11. 11. high end of the channel in anticipation of a move back down toward support, where they expect to cover the short for a profit. Finally, breakout traders will wait patiently for the stock to break out of the channel entirely before initiating a trade, expecting the stock to resume its prior trend. The price projection for a stock breaking out of a channel is dependent upon the characteristics of the channel as well as the intensity of the breakout. Level 2 Quotes You have probably heard of Level 2 quotes and are wondering what they are, how to use them and how to get them. When you get a normal stock quote, you see the price of the last trade, the volume and the change from the previous price, this can be called a Level 1 quote. Level 2 (L2, LII) is an essential tool that any serious trader requires. L2 lets you look behind the scenes at what is going on beyond the current bid and ask of a stock and gives you a clear snapshot of how much demand and supply there is at that precise moment in time. The most basic and fundamental rule of the markets is that there are only two things which make any stock move, supply and demand. – If there is a lot of demand for a stock, the price will go up. – If there is a lot of supply, a stock will go down. – If demand matches supply, the stock will go sideways. Understanding Level II To begin understanding level II you must understand how an open market works.
  12. 12. Let us use an example of your neighbour Frank who is selling his car for $5000. Your friend Lisa wants to buy his car, but low balls the offer at $4800. Your other friend John also wants to buy the car, and since he knows that Lisa offered $4800, he has to offer a better price to get it, so he comes in at $4900. As it turns out, your other neighbour Bob has the exact same car for sale, he heard that Frank is selling his for $5000, but Bob wants to get rid of his car fast, so he prices it at $4950. What we have here is a market of two buyers and two sellers. If this car sale had a level II quote, it would look like this: Buyers ----------- Sellers JOHN $4900 | BOB $4950 LISA $4800 | FRANK $5000 This looks a little something like the image above. You can clearly see that John is the highest bidder and Bob is the lowest seller. Odds are if John wanted to grab the car now, he would just meet Bobs price of $4950 (aka hitting the ask), or if Bob wanted to get rid of his car quickly, he could just sell at the highest bid (hitting the bid). Now imagine this scenario playing out hundreds of times every minute with hundreds of buyers and sellers and now you can understand the basics of level II. Level II is essentially an order book for Nasdaq stocks, OTCBB and Pinks also have level II, but you will not find NYSE showing level II. Instead of John, Bob, Lisa and Frank showing up as buyers and sellers, we have what are called Market Makers or MM’s. When you place an order with your broker, he will route your order through an MM. The MM acts on your brokers behalf, placing the bid or matching the trade for you, in effect, you control the MM. These MM’s your online broker is using are most likely not people sitting at a desk punching away at their keyboards, but rather, an ECN (electronic communications networks), examples of ECNs are NITE, ISLD and ARCA (but you needn't worry about these technical terms). Getting Level II Quotes Your current broker will most likely offer you level II quotes with your account. If your broker does not offer level 2 quotes you can always get them from third parties like Conclusion Level II is an essential tool in your trading arsenal. If you are an active trader or just looking for the best entry and exits on your trades, you need to understand both technical analysis and level II. You are now able to see how strong demand and supply is in the market for a stock at any given time.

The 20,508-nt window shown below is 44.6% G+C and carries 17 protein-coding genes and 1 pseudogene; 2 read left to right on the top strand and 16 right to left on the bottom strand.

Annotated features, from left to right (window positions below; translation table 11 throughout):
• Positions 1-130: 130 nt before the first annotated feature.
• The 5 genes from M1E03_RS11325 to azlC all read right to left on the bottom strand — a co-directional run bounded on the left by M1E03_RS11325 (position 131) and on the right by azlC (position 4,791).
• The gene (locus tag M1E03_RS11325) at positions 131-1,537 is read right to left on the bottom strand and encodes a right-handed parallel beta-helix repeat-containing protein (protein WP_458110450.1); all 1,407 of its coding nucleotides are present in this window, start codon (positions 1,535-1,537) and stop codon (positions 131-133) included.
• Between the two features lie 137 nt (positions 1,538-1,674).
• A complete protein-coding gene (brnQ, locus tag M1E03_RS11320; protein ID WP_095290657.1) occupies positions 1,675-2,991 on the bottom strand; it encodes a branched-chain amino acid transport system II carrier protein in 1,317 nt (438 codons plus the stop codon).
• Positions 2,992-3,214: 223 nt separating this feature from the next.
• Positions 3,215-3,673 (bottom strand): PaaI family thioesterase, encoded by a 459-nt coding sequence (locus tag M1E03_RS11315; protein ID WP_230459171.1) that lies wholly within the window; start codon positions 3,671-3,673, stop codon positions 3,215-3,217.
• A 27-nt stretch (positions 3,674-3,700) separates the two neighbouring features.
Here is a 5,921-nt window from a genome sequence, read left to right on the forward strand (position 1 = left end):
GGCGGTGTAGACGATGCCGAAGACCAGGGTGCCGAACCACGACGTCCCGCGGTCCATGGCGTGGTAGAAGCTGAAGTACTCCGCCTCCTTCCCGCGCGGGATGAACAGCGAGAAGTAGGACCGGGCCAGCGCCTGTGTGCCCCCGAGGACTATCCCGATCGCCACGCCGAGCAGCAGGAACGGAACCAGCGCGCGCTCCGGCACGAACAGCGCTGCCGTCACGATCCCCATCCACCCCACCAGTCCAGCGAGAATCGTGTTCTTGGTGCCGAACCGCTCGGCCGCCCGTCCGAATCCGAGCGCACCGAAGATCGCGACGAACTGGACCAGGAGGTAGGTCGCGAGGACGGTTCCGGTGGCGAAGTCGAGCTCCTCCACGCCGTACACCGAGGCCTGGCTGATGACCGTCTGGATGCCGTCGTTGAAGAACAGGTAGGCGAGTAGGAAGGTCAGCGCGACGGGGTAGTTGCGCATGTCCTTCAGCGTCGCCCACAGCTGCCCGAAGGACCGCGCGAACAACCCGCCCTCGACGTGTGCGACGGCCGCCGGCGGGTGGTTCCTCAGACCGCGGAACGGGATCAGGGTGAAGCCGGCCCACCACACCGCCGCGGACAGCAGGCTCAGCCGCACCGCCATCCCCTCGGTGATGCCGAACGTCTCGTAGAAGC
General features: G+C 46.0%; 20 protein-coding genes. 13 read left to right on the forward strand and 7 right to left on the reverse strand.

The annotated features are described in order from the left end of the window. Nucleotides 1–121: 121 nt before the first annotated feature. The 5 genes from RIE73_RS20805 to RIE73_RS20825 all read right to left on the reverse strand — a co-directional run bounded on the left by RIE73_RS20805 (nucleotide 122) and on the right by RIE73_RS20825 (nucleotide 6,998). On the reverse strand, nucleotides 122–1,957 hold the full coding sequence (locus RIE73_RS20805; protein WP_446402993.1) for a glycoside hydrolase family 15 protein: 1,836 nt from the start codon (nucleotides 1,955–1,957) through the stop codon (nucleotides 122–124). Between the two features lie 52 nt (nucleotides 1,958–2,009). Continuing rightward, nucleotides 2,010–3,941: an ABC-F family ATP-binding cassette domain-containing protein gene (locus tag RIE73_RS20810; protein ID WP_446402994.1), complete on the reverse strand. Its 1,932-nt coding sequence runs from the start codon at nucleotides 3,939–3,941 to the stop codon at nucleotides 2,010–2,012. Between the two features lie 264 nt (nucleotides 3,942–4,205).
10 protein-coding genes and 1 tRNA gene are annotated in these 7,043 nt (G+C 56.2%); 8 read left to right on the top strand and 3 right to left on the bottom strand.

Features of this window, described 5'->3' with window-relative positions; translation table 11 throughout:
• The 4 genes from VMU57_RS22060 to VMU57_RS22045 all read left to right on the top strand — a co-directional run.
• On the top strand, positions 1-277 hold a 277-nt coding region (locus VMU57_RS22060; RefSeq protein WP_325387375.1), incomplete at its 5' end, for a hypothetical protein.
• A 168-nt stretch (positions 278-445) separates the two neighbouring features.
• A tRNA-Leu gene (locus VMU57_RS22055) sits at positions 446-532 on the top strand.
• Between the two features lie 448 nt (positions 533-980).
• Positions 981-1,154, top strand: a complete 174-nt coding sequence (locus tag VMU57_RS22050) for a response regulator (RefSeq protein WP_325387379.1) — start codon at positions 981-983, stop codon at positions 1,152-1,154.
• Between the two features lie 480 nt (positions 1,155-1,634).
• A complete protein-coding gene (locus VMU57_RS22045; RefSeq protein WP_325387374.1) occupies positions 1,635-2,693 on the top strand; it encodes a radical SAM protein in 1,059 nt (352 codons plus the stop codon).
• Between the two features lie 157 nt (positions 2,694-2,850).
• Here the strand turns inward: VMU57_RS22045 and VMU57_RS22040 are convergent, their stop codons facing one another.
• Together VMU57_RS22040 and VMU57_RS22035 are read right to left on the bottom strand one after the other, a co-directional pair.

13. 13. Penny stocks and trading costs When trading penny stocks something you always want to factor in is the commission charges, unfortunately they can eat away a lot of the profit of those who only buy a small amount of stock. But don't worry we have a few tips to help you out. ● Use as a broker, customer service may not be great, but free trades are very hard to refuse. Besides since you're a member of doublingstocks you can always ask us any questions about how to place orders etc. ● Try not to purchase too small amounts of a stock, if you increase the amount of stock you purchase, you're lowering the impact of trading costs on you're profits. Conclusion You should now have enough of an understanding to start looking into the picks we make in the newsletter yourself. This is a good way to practice your stock analysis skills, and earn while you learn. We believe penny stock trading should be kept as simple as possible, in this guide we have explained what we believe to be the key concepts you need to get started.